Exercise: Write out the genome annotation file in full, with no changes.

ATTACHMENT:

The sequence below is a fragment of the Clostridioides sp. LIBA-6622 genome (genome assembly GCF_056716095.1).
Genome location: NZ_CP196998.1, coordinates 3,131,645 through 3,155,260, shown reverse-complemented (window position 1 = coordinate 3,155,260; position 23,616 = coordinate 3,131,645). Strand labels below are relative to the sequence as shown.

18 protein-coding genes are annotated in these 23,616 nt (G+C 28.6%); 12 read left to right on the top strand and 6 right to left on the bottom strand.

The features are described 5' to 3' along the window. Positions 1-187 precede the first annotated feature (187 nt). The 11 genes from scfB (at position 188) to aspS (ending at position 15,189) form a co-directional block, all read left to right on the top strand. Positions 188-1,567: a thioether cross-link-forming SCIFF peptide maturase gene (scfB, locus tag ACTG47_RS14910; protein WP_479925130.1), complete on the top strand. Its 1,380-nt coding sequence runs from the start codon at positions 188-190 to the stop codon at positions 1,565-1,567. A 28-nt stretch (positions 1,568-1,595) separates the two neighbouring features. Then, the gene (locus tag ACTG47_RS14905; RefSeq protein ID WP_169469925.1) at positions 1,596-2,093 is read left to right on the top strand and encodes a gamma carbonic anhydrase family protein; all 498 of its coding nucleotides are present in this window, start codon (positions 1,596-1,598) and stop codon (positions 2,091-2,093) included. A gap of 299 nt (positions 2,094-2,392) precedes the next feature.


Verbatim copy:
The sequence below is a fragment of the Clostridioides sp. LIBA-6622 genome (genome assembly GCF_056716095.1).
Genome location: NZ_CP196998.1, coordinates 3,131,645 through 3,155,260, shown reverse-complemented (window position 1 = coordinate 3,155,260; position 23,616 = coordinate 3,131,645). Strand labels below are relative to the sequence as shown.

18 protein-coding genes are annotated in these 23,616 nt (G+C 28.6%); 12 read left to right on the top strand and 6 right to left on the bottom strand.

The features are described 5' to 3' along the window. Positions 1-187 precede the first annotated feature (187 nt). The 11 genes from scfB (at position 188) to aspS (ending at position 15,189) form a co-directional block, all read left to right on the top strand. Positions 188-1,567: a thioether cross-link-forming SCIFF peptide maturase gene (scfB, locus tag ACTG47_RS14910; protein WP_479925130.1), complete on the top strand. Its 1,380-nt coding sequence runs from the start codon at positions 188-190 to the stop codon at positions 1,565-1,567. A 28-nt stretch (positions 1,568-1,595) separates the two neighbouring features. Then, the gene (locus tag ACTG47_RS14905; RefSeq protein ID WP_169469925.1) at positions 1,596-2,093 is read left to right on the top strand and encodes a gamma carbonic anhydrase family protein; all 498 of its coding nucleotides are present in this window, start codon (positions 1,596-1,598) and stop codon (positions 2,091-2,093) included. A gap of 299 nt (positions 2,094-2,392) precedes the next feature.